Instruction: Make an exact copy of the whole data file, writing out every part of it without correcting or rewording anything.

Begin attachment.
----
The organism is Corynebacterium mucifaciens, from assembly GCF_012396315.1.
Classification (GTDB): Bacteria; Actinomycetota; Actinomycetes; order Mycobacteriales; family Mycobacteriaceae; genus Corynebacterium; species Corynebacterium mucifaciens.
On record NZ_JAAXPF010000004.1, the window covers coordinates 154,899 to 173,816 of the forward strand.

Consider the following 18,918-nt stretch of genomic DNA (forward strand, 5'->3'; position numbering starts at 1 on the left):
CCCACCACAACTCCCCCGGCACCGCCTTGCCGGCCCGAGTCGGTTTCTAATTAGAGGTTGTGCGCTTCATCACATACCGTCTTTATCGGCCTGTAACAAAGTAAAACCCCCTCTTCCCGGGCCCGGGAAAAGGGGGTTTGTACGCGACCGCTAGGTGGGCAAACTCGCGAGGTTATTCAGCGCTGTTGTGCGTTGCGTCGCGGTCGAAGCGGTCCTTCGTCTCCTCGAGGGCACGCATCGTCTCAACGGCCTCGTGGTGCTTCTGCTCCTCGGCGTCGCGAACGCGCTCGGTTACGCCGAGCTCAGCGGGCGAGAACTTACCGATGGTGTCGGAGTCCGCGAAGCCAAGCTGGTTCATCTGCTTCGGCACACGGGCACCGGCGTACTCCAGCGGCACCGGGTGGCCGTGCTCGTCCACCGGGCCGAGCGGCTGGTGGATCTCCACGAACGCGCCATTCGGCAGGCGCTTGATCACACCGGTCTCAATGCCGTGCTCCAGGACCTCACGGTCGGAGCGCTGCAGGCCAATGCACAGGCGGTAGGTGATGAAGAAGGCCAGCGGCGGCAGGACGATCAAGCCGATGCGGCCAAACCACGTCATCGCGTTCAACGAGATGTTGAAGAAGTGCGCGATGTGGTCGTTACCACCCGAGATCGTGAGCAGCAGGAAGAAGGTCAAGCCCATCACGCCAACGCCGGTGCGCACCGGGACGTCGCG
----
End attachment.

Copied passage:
The organism is Corynebacterium mucifaciens, from assembly GCF_012396315.1.
Classification (GTDB): Bacteria; Actinomycetota; Actinomycetes; order Mycobacteriales; family Mycobacteriaceae; genus Corynebacterium; species Corynebacterium mucifaciens.
On record NZ_JAAXPF010000004.1, the window covers coordinates 154,899 to 173,816 of the forward strand.

Consider the following 18,918-nt stretch of genomic DNA (forward strand, 5'->3'; position numbering starts at 1 on the left):
CCCACCACAACTCCCCCGGCACCGCCTTGCCGGCCCGAGTCGGTTTCTAATTAGAGGTTGTGCGCTTCATCACATACCGTCTTTATCGGCCTGTAACAAAGTAAAACCCCCTCTTCCCGGGCCCGGGAAAAGGGGGTTTGTACGCGACCGCTAGGTGGGCAAACTCGCGAGGTTATTCAGCGCTGTTGTGCGTTGCGTCGCGGTCGAAGCGGTCCTTCGTCTCCTCGAGGGCACGCATCGTCTCAACGGCCTCGTGGTGCTTCTGCTCCTCGGCGTCGCGAACGCGCTCGGTTACGCCGAGCTCAGCGGGCGAGAACTTACCGATGGTGTCGGAGTCCGCGAAGCCAAGCTGGTTCATCTGCTTCGGCACACGGGCACCGGCGTACTCCAGCGGCACCGGGTGGCCGTGCTCGTCCACCGGGCCGAGCGGCTGGTGGATCTCCACGAACGCGCCATTCGGCAGGCGCTTGATCACACCGGTCTCAATGCCGTGCTCCAGGACCTCACGGTCGGAGCGCTGCAGGCCAATGCACAGGCGGTAGGTGATGAAGAAGGCCAGCGGCGGCAGGACGATCAAGCCGATGCGGCCAAACCACGTCATCGCGTTCAACGAGATGTTGAAGAAGTGCGCGATGTGGTCGTTACCACCCGAGATCGTGAGCAGCAGGAAGAAGGTCAAGCCCATCACGCCAACGCCGGTGCGCACCGGGACGTCGCG